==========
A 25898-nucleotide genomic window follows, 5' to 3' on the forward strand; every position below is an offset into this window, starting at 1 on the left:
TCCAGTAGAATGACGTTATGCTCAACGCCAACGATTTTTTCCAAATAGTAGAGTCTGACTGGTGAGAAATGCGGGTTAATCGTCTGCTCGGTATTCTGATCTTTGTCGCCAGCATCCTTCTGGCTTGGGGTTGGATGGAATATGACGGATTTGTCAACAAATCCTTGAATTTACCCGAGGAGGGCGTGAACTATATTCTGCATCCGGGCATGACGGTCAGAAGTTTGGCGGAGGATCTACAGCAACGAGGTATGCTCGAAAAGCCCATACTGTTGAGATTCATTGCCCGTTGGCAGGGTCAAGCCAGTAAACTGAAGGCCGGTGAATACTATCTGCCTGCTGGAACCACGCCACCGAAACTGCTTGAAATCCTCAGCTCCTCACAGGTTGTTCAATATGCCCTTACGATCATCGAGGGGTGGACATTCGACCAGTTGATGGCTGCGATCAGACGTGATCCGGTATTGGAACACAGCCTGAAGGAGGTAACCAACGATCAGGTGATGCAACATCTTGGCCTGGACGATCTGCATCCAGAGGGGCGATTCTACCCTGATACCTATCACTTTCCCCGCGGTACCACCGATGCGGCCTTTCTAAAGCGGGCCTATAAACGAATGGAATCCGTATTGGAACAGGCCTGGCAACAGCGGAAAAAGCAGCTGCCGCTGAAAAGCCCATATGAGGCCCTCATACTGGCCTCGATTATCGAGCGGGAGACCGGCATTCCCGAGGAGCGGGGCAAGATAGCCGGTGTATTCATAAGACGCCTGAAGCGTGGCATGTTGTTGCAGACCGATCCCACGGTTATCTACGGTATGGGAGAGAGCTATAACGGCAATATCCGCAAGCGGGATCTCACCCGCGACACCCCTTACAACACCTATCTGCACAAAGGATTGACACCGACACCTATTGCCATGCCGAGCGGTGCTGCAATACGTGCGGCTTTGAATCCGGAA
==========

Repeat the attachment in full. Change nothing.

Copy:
A 25898-nucleotide genomic window follows, 5' to 3' on the forward strand; every position below is an offset into this window, starting at 1 on the left:
TCCAGTAGAATGACGTTATGCTCAACGCCAACGATTTTTTCCAAATAGTAGAGTCTGACTGGTGAGAAATGCGGGTTAATCGTCTGCTCGGTATTCTGATCTTTGTCGCCAGCATCCTTCTGGCTTGGGGTTGGATGGAATATGACGGATTTGTCAACAAATCCTTGAATTTACCCGAGGAGGGCGTGAACTATATTCTGCATCCGGGCATGACGGTCAGAAGTTTGGCGGAGGATCTACAGCAACGAGGTATGCTCGAAAAGCCCATACTGTTGAGATTCATTGCCCGTTGGCAGGGTCAAGCCAGTAAACTGAAGGCCGGTGAATACTATCTGCCTGCTGGAACCACGCCACCGAAACTGCTTGAAATCCTCAGCTCCTCACAGGTTGTTCAATATGCCCTTACGATCATCGAGGGGTGGACATTCGACCAGTTGATGGCTGCGATCAGACGTGATCCGGTATTGGAACACAGCCTGAAGGAGGTAACCAACGATCAGGTGATGCAACATCTTGGCCTGGACGATCTGCATCCAGAGGGGCGATTCTACCCTGATACCTATCACTTTCCCCGCGGTACCACCGATGCGGCCTTTCTAAAGCGGGCCTATAAACGAATGGAATCCGTATTGGAACAGGCCTGGCAACAGCGGAAAAAGCAGCTGCCGCTGAAAAGCCCATATGAGGCCCTCATACTGGCCTCGATTATCGAGCGGGAGACCGGCATTCCCGAGGAGCGGGGCAAGATAGCCGGTGTATTCATAAGACGCCTGAAGCGTGGCATGTTGTTGCAGACCGATCCCACGGTTATCTACGGTATGGGAGAGAGCTATAACGGCAATATCCGCAAGCGGGATCTCACCCGCGACACCCCTTACAACACCTATCTGCACAAAGGATTGACACCGACACCTATTGCCATGCCGAGCGGTGCTGCAATACGTGCGGCTTTGAATCCGGAA